Eventually, Anton and Stefania made their way to England where they spent five years on a work permit. It was there that Micheil was born. Stefania had family in the U.S. and was sponsored by her great aunt. The Hanczaryks were able to book passage on the Queen Mary and, after years of work, turmoil and strife, Anton and Stefania touched ground in the United States. They found their way to Flint, Michigan, with young Micheil in tow, to live their lives in peace. Micheil remembers a little about the trip across the ocean. “At four years old, it’s more stories than memories. I remember that there was a rocking horse on the boat in the nursery. I spent all of my time during the trip on that rocking horse,” he says. Several years ago, his family toured the Queen Mary, which is permanently harbored in Long Beach, California. “In the nursery, there was a rocking horse. It may not be the original rocking horse, but one was there and it meant a lot to me.”
The story of Anton and Stefania Hanczaryk is uplifting and of great pride to Micheil. The book, however, is meant to be much more than that. “I had two purposes for writing it,” he states. “One is to pass down the lineage and history of our family, so that future generations will know where we come from. The second was to re-ignite people’s awareness of what has happened and what is happening now in Ukraine.”
Dr. Micheil Hanczaryk with his book, Dume Moyie.
“My father would say that history repeats itself, so we must be vigilant to keep freedom’s light burning brightly. Be thankful and grateful for what you have, and don’t take it for granted.”
In his book, Micheil provides a brief, yet traumatic history of the peoples of Ukraine. “Ukraine was a valuable asset. It was considered to be the bread basket of Europe and the country held the only warm port on the Black Sea. It was always sought-after land. The partisans of Ukraine (including my father) were always fighting for their freedom,” says Micheil.
The book states that history repeats itself and the current state of Eastern Ukraine sadly proves the statement true. “President Putin just recently took over Crimea, which is part of Ukraine,” states Micheil. “Putin is using the exact same three reasons that Hitler used when he invaded Europe, and it’s no big secret, if you are an active observer of world politics, that Putin is pushing to reform the old Soviet Union. Once again, a part of Ukraine has been taken over and conquered. Once again, Ukrainians are being murdered and decimated. This is the first time since WW2 that a sovereign nation has been invaded and lands captured. Over 12 million Ukrainians were killed during World War 2. How many is enough? I’m just trying, in my own small way, to wake people up and get them to realize what is going on. People who have read the book admit that they had no idea about the plight of Ukraine. People don’t study history until it affects them and when that happens, it’s a little too late. It’s already happened and now, you’re fighting for your life.” He tells of a time when his parents would tell him that what they experienced could happen in the United States. As a young man, he didn’t believe them; but he’s no longer so sure. “We are losing some of our freedoms right now. Things got twisted by Hitler in WW2 – he twisted it against foreigners. Now, you are hearing the same thing. It always seems to be someone else,” cautions Micheil. “You have to be aware and be involved. One of the greatest freedoms we have is the freedom to vote and let our voices be heard. In other parts of the world, you have no voice.”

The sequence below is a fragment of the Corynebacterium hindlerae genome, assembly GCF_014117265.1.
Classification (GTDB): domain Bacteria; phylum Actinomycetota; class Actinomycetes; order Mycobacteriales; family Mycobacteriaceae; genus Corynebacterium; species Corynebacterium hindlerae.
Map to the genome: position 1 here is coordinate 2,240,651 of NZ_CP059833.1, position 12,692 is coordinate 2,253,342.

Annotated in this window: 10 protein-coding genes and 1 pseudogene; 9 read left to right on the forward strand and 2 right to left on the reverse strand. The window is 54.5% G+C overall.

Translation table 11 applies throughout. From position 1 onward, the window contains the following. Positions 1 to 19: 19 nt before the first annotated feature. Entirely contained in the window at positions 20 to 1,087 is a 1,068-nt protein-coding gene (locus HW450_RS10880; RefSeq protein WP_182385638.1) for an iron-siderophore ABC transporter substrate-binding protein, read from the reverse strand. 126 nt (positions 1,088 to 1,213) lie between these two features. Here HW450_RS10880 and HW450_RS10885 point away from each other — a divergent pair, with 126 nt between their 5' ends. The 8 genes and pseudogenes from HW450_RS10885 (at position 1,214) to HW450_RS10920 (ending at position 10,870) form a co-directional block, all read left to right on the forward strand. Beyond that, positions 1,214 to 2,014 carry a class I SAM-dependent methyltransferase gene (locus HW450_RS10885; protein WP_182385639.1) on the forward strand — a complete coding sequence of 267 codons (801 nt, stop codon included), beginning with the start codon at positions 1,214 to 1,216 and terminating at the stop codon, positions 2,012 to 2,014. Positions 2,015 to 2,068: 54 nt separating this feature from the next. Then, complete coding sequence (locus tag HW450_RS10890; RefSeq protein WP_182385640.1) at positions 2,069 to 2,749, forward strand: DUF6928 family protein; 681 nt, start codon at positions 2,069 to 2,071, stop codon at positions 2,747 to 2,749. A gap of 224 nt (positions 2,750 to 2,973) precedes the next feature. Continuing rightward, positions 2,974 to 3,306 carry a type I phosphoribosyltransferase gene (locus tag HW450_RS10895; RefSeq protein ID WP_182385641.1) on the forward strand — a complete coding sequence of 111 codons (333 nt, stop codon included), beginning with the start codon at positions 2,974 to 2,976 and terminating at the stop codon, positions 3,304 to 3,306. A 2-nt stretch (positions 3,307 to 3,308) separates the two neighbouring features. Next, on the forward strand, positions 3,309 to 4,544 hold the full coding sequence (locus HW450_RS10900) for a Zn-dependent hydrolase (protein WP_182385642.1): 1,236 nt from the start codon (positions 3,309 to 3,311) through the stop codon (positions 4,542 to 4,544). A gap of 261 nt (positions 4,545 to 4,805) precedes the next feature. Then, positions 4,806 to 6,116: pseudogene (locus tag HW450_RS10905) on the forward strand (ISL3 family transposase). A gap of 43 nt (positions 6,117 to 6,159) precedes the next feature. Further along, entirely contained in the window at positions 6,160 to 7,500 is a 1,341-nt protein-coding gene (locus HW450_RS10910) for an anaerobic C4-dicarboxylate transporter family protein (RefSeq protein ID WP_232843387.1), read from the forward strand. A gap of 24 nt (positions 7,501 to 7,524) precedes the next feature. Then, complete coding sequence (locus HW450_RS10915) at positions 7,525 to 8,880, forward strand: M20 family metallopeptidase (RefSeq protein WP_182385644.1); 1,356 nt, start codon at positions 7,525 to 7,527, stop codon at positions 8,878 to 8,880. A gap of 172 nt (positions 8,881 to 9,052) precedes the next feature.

The book is called Dume Moyie, meaning “my thoughts” or “my treasures.” Micheil’s grandparents told his mother when she was being taken from them that they were leaving her with a sacred treasure. It wasn’t until she was held captive in the labor camp that she realized what that meant. The treasures were: belief in God and church, belief in your family, and never forget who you are – you are Ukrainian. Anton and Stefania believed that as long as you keep those sacred treasures, they will be your guiding star throughout life, and they clung to that belief.
“Today, I think my father would say exactly what he said from the time we first landed in New York. He was so proud to be a Ukrainian-American and he believed that this is the greatest country in the world. It’s too bad that many Americans don’t realize what they have. While this country has its problems, they pale in comparison to what people have to endure elsewhere. There are inequalities here, but everyone has the opportunity to seek and become whatever their heart desires. You have the right to choose,” explains Hanczaryk. “My father would say that history repeats itself, so we must be vigilant to keep freedom’s light burning brightly. Be thankful and grateful for what you have, and don’t take it for granted.”
Photography by Kayce McClure
Photos Provided by Dr. Micheil Hanczaryk